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USB Isolator Most Frequently Asked Question

ADuM4160 PIN pin grounding

ADuM4160 PIN pin grounding

Q. I am getting “USB device not recognized” error message – what do I do? Also, since the isolator is soldered into my circuit, “reconnect peripheral” suggestion seems too difficult to follow.

I decided to write this article after receiving several e-mails from people who bought my isolator. While setups described in those e-mails were different, the problem was the same – a PC refusing to recognize the device connected through the isolator. Here I will try to explain what is happening and also share my ideas how to troubleshoot and possibly fix the problem.

When nothing is connected to USB port, the bus is held at ground level with pull down resistors on the host side. USB device, when connected, pulls one of bus lines up, often times also with a resistor connected to Vbus and data line. Host sees it, sends bus reset and tries to query the device. If device is answering, host keeps querying the device and eventually enumerates it. When device is enumerated, application takes over.

If device is not answering (like for example, when self-powered device is turned off), host will give up and post “Device not recognized” message. To get attention from the host, we need to generate bus event, i.e., disconnect the peripheral and connect it back again.

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Solder stencil for USB Isolator PCB in store

USB Isolator Board Solder Stencil

USB Isolator Board Solder Stencil

I received a batch of solder paste stencils for my USB Isolator PCB. Now those who want to try low-tech reflow soldering technique, can do it. Stencils are laser cut by Ohararp from 0.0035″ Kapton. They are now offered for sale at the store.

USB Isolator kits in store

USB Isolator parts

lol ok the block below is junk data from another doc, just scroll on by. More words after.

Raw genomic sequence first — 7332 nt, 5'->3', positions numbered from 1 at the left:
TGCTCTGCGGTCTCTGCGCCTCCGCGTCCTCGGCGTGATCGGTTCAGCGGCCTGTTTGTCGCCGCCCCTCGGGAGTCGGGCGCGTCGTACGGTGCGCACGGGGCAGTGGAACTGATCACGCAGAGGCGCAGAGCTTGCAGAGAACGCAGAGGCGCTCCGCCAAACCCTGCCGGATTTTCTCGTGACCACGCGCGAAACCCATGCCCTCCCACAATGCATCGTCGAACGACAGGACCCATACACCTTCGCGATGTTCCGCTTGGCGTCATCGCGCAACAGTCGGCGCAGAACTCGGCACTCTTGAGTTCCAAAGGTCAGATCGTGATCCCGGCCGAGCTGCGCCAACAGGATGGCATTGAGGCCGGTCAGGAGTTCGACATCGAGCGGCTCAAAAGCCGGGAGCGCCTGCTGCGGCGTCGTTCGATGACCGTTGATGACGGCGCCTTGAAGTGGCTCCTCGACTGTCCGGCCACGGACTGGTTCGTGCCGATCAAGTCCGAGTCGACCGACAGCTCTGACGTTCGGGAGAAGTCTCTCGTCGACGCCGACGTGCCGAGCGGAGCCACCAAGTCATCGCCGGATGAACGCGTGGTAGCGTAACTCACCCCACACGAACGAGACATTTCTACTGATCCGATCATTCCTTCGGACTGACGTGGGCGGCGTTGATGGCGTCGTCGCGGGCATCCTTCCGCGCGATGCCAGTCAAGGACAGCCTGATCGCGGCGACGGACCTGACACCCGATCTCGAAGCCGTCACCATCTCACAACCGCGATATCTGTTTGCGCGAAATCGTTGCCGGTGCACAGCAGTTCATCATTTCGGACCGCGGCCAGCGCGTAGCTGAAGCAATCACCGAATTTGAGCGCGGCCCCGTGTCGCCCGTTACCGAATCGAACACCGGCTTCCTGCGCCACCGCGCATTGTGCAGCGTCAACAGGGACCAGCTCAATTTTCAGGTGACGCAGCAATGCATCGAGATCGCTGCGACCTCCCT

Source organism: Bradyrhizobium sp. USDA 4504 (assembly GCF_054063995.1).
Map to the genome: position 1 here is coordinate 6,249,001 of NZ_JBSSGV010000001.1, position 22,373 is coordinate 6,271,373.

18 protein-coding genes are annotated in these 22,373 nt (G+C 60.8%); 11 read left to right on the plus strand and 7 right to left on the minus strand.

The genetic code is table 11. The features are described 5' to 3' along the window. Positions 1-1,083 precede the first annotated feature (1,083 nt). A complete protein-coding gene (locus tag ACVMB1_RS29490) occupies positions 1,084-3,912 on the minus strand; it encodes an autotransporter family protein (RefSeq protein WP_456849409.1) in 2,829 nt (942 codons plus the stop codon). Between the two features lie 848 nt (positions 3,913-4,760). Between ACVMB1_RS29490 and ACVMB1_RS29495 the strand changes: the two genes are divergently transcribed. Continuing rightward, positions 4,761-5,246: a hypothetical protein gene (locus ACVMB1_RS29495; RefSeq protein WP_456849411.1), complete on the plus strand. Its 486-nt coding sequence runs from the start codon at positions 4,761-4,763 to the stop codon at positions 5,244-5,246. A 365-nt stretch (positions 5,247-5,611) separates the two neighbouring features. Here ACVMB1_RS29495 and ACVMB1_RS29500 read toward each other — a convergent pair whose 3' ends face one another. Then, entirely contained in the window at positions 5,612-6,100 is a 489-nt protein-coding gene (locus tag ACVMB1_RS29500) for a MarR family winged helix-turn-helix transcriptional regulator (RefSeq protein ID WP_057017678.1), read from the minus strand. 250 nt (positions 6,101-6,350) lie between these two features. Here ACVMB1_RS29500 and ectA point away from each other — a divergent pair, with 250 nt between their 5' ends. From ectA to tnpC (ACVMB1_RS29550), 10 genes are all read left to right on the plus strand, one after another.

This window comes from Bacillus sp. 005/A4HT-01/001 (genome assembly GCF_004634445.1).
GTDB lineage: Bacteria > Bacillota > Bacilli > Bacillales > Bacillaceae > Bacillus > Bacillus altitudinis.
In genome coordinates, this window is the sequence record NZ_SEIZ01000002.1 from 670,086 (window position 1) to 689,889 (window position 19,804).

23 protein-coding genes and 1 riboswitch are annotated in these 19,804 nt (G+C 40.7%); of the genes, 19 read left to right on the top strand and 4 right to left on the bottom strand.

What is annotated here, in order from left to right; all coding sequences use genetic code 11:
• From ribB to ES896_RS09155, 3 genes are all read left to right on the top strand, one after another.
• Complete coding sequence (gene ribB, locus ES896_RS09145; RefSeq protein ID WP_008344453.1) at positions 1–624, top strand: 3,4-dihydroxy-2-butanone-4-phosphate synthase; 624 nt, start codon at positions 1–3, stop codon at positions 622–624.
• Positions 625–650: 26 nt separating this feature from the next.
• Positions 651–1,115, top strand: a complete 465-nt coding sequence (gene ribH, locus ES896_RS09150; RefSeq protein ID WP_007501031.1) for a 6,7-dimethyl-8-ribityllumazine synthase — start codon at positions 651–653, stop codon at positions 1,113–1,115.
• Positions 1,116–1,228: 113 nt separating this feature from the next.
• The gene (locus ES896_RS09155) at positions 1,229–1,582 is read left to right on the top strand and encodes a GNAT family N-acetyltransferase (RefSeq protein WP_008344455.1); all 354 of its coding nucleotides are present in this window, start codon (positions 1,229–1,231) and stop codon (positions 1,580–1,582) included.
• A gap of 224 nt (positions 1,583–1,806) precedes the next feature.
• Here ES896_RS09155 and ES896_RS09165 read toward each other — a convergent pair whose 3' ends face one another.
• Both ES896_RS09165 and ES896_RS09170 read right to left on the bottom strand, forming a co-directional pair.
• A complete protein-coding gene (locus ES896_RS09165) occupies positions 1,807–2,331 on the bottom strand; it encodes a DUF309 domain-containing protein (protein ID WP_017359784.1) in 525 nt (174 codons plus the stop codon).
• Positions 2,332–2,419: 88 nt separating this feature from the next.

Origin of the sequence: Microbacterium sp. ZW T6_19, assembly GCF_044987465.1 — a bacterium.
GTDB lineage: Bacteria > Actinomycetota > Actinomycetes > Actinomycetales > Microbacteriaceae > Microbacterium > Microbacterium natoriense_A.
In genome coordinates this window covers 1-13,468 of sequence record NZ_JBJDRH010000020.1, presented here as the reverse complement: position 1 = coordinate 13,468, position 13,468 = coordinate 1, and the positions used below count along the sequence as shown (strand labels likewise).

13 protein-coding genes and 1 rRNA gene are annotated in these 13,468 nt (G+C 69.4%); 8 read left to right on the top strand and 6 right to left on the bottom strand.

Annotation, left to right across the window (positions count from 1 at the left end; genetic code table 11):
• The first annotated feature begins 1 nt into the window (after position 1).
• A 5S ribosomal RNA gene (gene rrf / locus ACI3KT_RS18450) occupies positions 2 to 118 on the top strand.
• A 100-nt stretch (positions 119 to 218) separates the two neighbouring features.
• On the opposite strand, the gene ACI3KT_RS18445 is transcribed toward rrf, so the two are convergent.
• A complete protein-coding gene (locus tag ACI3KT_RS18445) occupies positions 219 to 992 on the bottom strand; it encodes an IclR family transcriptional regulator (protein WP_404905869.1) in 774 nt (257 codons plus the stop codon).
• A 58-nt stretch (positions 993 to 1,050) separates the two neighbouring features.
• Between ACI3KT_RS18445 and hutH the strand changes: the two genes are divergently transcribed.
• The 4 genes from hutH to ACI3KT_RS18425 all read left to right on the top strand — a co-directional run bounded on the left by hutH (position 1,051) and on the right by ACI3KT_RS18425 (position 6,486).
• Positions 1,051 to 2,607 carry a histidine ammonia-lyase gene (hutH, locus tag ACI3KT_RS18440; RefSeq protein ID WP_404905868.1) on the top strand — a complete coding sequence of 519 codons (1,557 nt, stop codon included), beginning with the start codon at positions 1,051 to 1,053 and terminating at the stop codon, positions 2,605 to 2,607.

USB Isolator parts

Immediately after announcing USB Isolator circuit I received several suggestions to put together a parts kit. Indeed, users of such devices are usually not afraid of small parts and generally aware of which side of soldering iron is better suited for holding on to. Also, I’m having hard time trying to find a supplier, where one can buy all the parts to build this circuit; usually, you need to buy from 2-3 suppliers, which significantly adds to shipping expenses. Considering this, I’m now offering not one, but two parts kits to build an USB Isolator based on Analog Devices’ ADuM4160.

The kits are added to “ADuM4160 USB Isolator bare PCB and kits” dropdown. One kit contains all the parts necessary to build an isolator – PCB, ADum4160, capacitors, resistors, USB connectors, pin headers, and jumpers and costs $25. Another kits contains all that plus all parts for 5V buck converter – LT1376-5, inductor, caps, etc and costs $33. Enjoy!

I’m not writing a build manual at this time; I’d like to get some feedback from builders first. Any questions you have, please don’t hesitate to ask.


Building USB Isolator.

USB Isolator

ADuM4160 USB Isolator PCB panel

USB Isolator PCBs has arrived. In this article I will be talking about building and configuring one. The PCB was designed with hobbyist-friendly large size SMD packages and 10mil clearances and I hope it won’t be difficult to made one at home. The layout files are available from downloads section.